CS 261, Winter 2018: Data Structures

This course meets Mondays, Wednesdays, and Fridays, 3:00 - 3:50 in Social Ecology II, room 1304. Coursework will consist of weekly homeworks, turned in online and returned at the reader's office hours, one midterm, and a comprehensive final exam. No books or notes are permitted for the exams. Group work on homeworks is permitted; each student should turn in his or her own copy of the homeworks. Homeworks will usually be assigned Fridays and due on the following Friday. Grading will be based 20% on homework, 35% for the midterm, and 45% for the final.

Rather than setting specific office hours, I will be trying an open door policy: I will be available in my office most afternoons, and if my door is open you are welcome to interrupt me with course questions. If this becomes too problematic I will set more specific office hours, and if you need me to be available at a more predictable time please email me for an appointment.

There is no required textbook; however, much of the course material will be drawn from the Wikipedia articles collected together in the Wikipedia "book" Fundamental Data Structures. Additionally, suggested internet readings for the topics covered here will be linked from the schedule of topics.

This course may be used as part of the comprehensive exam in the computer science masters program. To pass the comprehensive exam, students must score at least 66% of the possible points on the final examination for the course. If you are enrolled in the course, you will be automatically considered eligible for the comprehensive exam. Students who wish to take the comprehensive exam but are not enrolled in the course should contact me by email before the end of week 8 of the quarter to reserve a place in the exam.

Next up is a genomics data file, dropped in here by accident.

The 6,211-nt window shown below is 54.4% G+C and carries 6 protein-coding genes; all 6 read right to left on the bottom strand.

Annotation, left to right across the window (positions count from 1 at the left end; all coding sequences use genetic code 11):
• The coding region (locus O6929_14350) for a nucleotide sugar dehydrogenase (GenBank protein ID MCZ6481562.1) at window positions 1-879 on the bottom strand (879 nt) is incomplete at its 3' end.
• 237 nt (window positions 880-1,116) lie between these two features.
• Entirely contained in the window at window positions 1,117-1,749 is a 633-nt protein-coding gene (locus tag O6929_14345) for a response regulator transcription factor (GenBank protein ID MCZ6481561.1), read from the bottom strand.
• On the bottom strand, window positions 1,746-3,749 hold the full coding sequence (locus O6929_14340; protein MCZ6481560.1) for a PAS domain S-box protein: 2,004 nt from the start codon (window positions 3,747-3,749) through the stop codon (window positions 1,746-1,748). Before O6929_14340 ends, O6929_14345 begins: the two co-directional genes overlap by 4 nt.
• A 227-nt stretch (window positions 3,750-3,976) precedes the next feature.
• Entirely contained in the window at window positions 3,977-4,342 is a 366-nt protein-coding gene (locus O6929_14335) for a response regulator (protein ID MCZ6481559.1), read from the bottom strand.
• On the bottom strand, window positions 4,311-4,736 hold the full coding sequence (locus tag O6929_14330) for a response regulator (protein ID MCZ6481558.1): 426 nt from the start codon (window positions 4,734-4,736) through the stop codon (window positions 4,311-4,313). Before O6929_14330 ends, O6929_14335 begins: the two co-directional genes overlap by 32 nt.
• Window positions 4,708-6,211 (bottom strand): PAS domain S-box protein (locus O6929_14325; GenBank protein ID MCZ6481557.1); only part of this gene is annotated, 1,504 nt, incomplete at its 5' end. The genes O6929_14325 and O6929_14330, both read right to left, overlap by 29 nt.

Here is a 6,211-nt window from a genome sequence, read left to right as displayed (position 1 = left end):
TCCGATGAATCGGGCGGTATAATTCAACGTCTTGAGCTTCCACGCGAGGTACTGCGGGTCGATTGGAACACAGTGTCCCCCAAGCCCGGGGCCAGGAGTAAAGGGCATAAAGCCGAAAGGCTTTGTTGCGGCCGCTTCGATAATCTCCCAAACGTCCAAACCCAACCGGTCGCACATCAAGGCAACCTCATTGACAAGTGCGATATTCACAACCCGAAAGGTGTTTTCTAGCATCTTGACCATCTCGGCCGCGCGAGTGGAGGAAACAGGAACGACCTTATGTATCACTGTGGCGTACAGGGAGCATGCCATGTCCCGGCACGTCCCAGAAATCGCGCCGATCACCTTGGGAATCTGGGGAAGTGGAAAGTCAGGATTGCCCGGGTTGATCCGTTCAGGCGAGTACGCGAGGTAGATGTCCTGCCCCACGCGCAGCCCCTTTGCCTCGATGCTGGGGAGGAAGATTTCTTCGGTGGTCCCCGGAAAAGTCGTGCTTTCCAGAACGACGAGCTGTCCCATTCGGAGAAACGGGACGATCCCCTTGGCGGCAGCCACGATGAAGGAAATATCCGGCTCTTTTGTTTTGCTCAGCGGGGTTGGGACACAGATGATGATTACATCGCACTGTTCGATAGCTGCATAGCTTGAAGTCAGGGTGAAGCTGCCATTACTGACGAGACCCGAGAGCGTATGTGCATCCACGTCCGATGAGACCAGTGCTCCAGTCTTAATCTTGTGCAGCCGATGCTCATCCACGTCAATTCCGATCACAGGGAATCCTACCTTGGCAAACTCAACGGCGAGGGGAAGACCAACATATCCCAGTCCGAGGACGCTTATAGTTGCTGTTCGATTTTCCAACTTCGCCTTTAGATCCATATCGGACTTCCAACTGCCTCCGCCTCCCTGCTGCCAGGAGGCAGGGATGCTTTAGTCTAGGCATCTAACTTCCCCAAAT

Tentative schedule of topics

Week 1 (January 8–12):
Introduction: Abstract data types versus data structures. Worst case versus amortized complexity.
The potential method of amortized analysis. Dynamic arrays. Stacks, queues, and deques.
Homework 1, due Monday, January 22 (11:55pm) – Solutions
Week 2 (January 15–19):
Holiday Monday, January 15: Martin Luther King Day
The dictionary problem and hash tables. Hash chaining, linear probing, and cuckoo hashing.
Homework 2, due Monday, January 29 (11:55pm) – Solutions
Week 3 (January 22–26):
Hash functions: cryptographic hash functions, k-independent hashing, and tabulation hashing.
Representing sets by bitmaps, dictionaries, and Bloom filters.
Cuckoo filters and invertible Bloom filters.
Homework 3, due Monday, February 5 (11:55pm) – Solutions
Week 4 (January 29 – February 2):
Streaming data structures and frequent item detection.
Boyer–Moore majority voting, MinHash, and the count-min sketch.
Homework 4, due Monday, February 12 (11:55pm) – Solutions
Week 5 (February 5 – 9):
Priority queues. Binary heaps and k-ary heaps. Fibonacci heaps.
Homework 5, due Tuesday, February 20 (11:55pm) – Solutions
Week 6 (February 12 – 16):
Binary search trees and predecessor queries. WAVL trees and B-trees.
Splay trees, static optimality, competitive analysis, and the dynamic optimality conjecture.
Week 7 (February 19 – 23):
Holiday Monday, February 19: Presidents' Day
Midterm Wednesday, February 21 – Solutions
Integer searching.
Week 8 (February 23 – March 2):
Range searching, Dynamic prefix sums and augmented binary search trees. Fractional cascading.
Homework 6, due Friday, March 9 (11:55pm) – Solutions
Week 9 (March 5 – 9):
Range minima, Cartesian trees, lowest common ancestors, and level ancestors.
Homework 7, due Friday, March 16 (11:55pm) – Solutions
Week 10 (March 12 – 16):
Tries and suffix trees.
Finals Week
Final exam, Monday March 19, 4:00–6:00.

See also syllabi from Spring 2013 and Fall 2011 including sample homeworks and exams with their solutions, and Erik Demaine's open courseware class on similar material.

David Eppstein, ICS, UC Irvine.